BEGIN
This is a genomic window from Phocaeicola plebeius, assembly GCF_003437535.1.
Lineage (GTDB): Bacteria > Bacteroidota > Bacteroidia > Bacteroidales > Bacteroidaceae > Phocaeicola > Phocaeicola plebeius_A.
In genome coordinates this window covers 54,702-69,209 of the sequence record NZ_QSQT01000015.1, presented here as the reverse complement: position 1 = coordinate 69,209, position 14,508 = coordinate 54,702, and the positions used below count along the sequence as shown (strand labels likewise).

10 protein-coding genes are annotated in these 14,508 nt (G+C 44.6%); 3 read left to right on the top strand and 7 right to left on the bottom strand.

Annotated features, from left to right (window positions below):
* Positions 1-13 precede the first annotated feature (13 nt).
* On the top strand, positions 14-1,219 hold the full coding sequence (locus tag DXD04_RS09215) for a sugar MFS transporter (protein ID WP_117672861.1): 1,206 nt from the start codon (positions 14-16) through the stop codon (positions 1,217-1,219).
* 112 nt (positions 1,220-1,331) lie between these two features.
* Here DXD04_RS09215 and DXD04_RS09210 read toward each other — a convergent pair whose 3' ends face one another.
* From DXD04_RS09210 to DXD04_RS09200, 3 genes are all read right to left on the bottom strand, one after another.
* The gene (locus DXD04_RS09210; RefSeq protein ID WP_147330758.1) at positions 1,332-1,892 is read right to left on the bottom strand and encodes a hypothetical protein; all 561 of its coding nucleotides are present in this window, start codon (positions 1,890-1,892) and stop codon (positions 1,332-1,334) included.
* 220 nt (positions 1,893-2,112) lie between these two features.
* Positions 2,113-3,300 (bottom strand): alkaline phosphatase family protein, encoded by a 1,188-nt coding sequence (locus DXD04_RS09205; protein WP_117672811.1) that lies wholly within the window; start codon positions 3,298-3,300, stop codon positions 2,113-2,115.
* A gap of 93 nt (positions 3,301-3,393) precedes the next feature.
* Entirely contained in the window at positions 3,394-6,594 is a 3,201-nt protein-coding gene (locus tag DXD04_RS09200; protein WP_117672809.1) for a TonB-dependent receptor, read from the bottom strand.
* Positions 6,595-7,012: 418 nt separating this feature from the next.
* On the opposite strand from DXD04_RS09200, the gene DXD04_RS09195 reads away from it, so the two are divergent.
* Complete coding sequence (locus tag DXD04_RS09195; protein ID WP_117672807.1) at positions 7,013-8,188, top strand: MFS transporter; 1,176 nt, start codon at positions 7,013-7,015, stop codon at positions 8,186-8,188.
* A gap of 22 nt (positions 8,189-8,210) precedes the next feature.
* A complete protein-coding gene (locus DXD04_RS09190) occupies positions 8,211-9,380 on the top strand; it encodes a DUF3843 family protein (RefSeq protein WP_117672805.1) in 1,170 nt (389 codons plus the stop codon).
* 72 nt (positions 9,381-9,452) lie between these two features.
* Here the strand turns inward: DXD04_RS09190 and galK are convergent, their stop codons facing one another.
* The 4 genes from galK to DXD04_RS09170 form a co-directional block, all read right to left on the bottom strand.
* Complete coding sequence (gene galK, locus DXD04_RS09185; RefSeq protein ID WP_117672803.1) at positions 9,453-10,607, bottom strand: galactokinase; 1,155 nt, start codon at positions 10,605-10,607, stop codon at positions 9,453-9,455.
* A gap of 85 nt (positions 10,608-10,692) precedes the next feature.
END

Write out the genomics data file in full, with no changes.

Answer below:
This is a genomic window from Phocaeicola plebeius, assembly GCF_003437535.1.
Lineage (GTDB): Bacteria > Bacteroidota > Bacteroidia > Bacteroidales > Bacteroidaceae > Phocaeicola > Phocaeicola plebeius_A.
In genome coordinates this window covers 54,702-69,209 of the sequence record NZ_QSQT01000015.1, presented here as the reverse complement: position 1 = coordinate 69,209, position 14,508 = coordinate 54,702, and the positions used below count along the sequence as shown (strand labels likewise).

10 protein-coding genes are annotated in these 14,508 nt (G+C 44.6%); 3 read left to right on the top strand and 7 right to left on the bottom strand.

Annotated features, from left to right (window positions below):
* Positions 1-13 precede the first annotated feature (13 nt).
* On the top strand, positions 14-1,219 hold the full coding sequence (locus tag DXD04_RS09215) for a sugar MFS transporter (protein ID WP_117672861.1): 1,206 nt from the start codon (positions 14-16) through the stop codon (positions 1,217-1,219).
* 112 nt (positions 1,220-1,331) lie between these two features.
* Here DXD04_RS09215 and DXD04_RS09210 read toward each other — a convergent pair whose 3' ends face one another.
* From DXD04_RS09210 to DXD04_RS09200, 3 genes are all read right to left on the bottom strand, one after another.
* The gene (locus DXD04_RS09210; RefSeq protein ID WP_147330758.1) at positions 1,332-1,892 is read right to left on the bottom strand and encodes a hypothetical protein; all 561 of its coding nucleotides are present in this window, start codon (positions 1,890-1,892) and stop codon (positions 1,332-1,334) included.
* 220 nt (positions 1,893-2,112) lie between these two features.
* Positions 2,113-3,300 (bottom strand): alkaline phosphatase family protein, encoded by a 1,188-nt coding sequence (locus DXD04_RS09205; protein WP_117672811.1) that lies wholly within the window; start codon positions 3,298-3,300, stop codon positions 2,113-2,115.
* A gap of 93 nt (positions 3,301-3,393) precedes the next feature.
* Entirely contained in the window at positions 3,394-6,594 is a 3,201-nt protein-coding gene (locus tag DXD04_RS09200; protein WP_117672809.1) for a TonB-dependent receptor, read from the bottom strand.
* Positions 6,595-7,012: 418 nt separating this feature from the next.
* On the opposite strand from DXD04_RS09200, the gene DXD04_RS09195 reads away from it, so the two are divergent.
* Complete coding sequence (locus tag DXD04_RS09195; protein ID WP_117672807.1) at positions 7,013-8,188, top strand: MFS transporter; 1,176 nt, start codon at positions 7,013-7,015, stop codon at positions 8,186-8,188.
* A gap of 22 nt (positions 8,189-8,210) precedes the next feature.
* A complete protein-coding gene (locus DXD04_RS09190) occupies positions 8,211-9,380 on the top strand; it encodes a DUF3843 family protein (RefSeq protein WP_117672805.1) in 1,170 nt (389 codons plus the stop codon).
* 72 nt (positions 9,381-9,452) lie between these two features.
* Here the strand turns inward: DXD04_RS09190 and galK are convergent, their stop codons facing one another.
* The 4 genes from galK to DXD04_RS09170 form a co-directional block, all read right to left on the bottom strand.
* Complete coding sequence (gene galK, locus DXD04_RS09185; RefSeq protein ID WP_117672803.1) at positions 9,453-10,607, bottom strand: galactokinase; 1,155 nt, start codon at positions 10,605-10,607, stop codon at positions 9,453-9,455.
* A gap of 85 nt (positions 10,608-10,692) precedes the next feature.